How much does IMIXers know West Indians in Latin America?

sankofaa

New member
I've spent some type in Cahuita, a small town in Costa Rica
south of Puerto Limon. Prior to the construction of the Panama
Canal there was a railroad in Costa Rica that connected the
Atlantic (via the Caribbean) and the Pacific oceans. From
what I understand there were laborers who left Jamaica to
work on the railroad who eventually settled around Limon.

i went to Puerto Limon last month, they have an area they call little jamaica, they even have a Pan Chicken man out there
 

DeSocaPrincess

Be like water
excelent thread! good work bring us together one at a time:drinks: funny thing is both of my friends and the only two people i know from Guatamala are black and the act as different as day and night. one acts more W I and te other acts more Europa? I wonder why that is?
 

Canalero

Registered User
Luckily someone cut and paste one of the articles:
Panama Third Root
Stressing:

The Americans had originally favored English speaking workers from the British West Indies just as they had favored them in Costa Rica, Nicaragua, Honduras and Guatemala. They were hard workers who understood and spoke the language of the North American employer. They were also regarded as cheap labor and faced racial discrimination not only by North Americans but by Panamanians as well. As a result, Afro-Antilleans built up their own insular culture separate from their Hispanic and American neighbors. Stressing the maintenance of their traditional ways, they also strongly believed that education would lead to greater advancements for them and their children. This has in fact been the case in recent years, but the community still suffers from various forms of racial and cultural discrimination.

During the years before World War II, the community was noted for its loyalty to the British Crown. Many Afro-Antilleans planned to go back home after they had earned enough money in Panama to retire. Many were still British citizens, and a belief within some sectors of the community of a certain culturally superiority over their Spanish speaking neighbors created resentments between them and Spanish speaking Panamanians.

Afro-Antilleans also settled outside the Canal Zone in nearby Panama City. Here they formed their own English speaking Protestant community complete with churches, schools and businesses. During World War II hostilities between Afro-Antilleans and Panamanians increased as Afro-Antilleans became more entrenched in the canal labor force. This lead to actions taken by the Panamanian government depriving many Afro-Antilleans of their Panamanian citizenship during the years 1941 to 1946. As a result of this, Afro-Antilleans united together even more to fight this legally sanctioned discrimination. The memories of these shameful acts by the Panamanian government have not been forgotten by the older generation. Since World War II immigration from the British West Indies has remained negligible, and the slow process of assimilation into Panamanian mestizo culture has been the result.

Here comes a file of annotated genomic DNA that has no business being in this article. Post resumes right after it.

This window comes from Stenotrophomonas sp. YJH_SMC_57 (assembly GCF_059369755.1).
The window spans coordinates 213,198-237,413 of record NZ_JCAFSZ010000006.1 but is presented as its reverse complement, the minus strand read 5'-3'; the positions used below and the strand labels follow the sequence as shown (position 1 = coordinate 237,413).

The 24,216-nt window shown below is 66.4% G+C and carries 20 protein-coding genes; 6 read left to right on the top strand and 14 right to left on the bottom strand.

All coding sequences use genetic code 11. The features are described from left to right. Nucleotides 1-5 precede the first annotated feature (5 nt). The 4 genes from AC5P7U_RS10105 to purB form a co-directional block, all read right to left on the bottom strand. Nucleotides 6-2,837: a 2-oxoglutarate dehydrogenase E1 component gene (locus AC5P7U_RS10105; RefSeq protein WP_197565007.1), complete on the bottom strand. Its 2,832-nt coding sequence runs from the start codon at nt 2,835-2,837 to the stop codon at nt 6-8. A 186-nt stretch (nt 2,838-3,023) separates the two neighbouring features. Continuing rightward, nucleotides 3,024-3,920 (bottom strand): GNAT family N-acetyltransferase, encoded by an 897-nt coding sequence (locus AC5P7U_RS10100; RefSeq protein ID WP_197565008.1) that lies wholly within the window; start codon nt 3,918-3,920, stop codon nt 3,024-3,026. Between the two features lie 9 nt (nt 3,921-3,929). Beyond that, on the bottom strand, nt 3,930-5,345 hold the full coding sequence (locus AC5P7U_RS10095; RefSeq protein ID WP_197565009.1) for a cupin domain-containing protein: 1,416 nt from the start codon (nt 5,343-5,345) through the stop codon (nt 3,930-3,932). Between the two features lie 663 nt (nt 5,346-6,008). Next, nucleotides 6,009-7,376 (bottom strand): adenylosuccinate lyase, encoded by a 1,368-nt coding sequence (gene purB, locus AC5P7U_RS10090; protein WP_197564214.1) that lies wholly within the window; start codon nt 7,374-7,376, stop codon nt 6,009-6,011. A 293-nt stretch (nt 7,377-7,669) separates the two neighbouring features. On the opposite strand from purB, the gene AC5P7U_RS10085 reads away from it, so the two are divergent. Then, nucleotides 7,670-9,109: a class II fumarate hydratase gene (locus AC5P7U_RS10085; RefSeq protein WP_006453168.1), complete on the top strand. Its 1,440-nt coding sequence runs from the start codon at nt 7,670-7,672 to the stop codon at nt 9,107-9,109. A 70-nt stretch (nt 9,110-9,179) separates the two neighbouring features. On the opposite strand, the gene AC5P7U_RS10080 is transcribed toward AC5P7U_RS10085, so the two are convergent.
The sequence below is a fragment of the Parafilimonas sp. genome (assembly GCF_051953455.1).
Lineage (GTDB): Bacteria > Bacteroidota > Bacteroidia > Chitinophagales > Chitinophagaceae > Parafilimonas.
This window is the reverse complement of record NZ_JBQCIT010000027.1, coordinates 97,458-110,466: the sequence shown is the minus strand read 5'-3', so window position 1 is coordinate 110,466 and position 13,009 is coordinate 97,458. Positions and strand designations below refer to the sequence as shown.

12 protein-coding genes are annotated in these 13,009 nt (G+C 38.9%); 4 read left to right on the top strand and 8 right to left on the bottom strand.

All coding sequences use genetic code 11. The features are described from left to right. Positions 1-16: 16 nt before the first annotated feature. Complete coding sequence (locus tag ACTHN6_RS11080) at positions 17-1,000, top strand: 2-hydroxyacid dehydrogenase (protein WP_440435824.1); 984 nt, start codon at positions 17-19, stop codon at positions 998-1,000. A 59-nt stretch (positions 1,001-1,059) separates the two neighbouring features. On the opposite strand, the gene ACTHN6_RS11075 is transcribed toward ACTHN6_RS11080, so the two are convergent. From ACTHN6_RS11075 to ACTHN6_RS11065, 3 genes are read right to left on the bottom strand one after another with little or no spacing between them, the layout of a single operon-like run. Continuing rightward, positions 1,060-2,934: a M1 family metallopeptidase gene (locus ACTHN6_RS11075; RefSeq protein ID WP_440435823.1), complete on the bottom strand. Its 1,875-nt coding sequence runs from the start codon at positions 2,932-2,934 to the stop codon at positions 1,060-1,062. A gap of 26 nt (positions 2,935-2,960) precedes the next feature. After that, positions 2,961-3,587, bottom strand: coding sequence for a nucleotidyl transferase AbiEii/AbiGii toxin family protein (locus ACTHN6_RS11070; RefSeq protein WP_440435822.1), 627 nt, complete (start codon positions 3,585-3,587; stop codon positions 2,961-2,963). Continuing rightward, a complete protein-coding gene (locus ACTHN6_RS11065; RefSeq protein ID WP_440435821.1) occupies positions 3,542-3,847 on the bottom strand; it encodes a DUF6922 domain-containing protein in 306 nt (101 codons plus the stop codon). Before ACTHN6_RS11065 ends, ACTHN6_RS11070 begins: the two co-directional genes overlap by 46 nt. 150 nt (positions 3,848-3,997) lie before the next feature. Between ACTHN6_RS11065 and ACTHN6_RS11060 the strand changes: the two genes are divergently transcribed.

Some things have not changed. At the top of Afro-Antillean society are the Protestant ministers as well as professionals such as doctors, lawyers and white-collar workers. Some of Panamas wealthiest families are of mixed African and Spanish ancestry. Poorer blacks were also able to obtain upward mobility through service in the Panamanian National Guard. Many were recruited into these units during the 1930s and 40s when few other avenues of advancement were open. The younger generations of Afro-Antilleans have in recent years often rejected their parents culture, adopting the Spanish language and Roman Catholic faith of their mestizo neighbors. Others, who were born in the Canal Zone and attended English language schools, were often unable to identify with either West Indian or Hispanic culture finding themselves on the margins of three cultures. The economic situation of many Afro-Antilleans living in the former Canal Zone reflects the legacy of American discrimination against this Panamanian minority, many remain poor and economically down trodden.

Discrimination has not always emanated from the U.S. presence in the country. The anti-black policies of the Panamanian government during the administration of President Arnulfo Arias (1931-1941) was blatantly racist. Arias went so far as to call for the deportation of all Afro-Antilleans, East Indians and Chinese in Panama. The early 1940s were also among the most difficult for the black community. By the 1980s a greater awareness of black pride and political activism resulted in the holding of three Black Panamanian Congresses in 1980, 1983 and 1988. This was an organized effort to reassert the Afro-Antillean position in Panamanian society by building a greater solidarity within the community itself. The situation surprisingly improved for the black community during the rule of General Noriega and today things seem to be better then in past years. The formal segregation that was once found in the Canal Zone has ended, the Panamanian government has enacted laws to ensure equal treatment for all of its diverse ethnic groups and a greater awareness of black culture and tradition continues to grow within the community.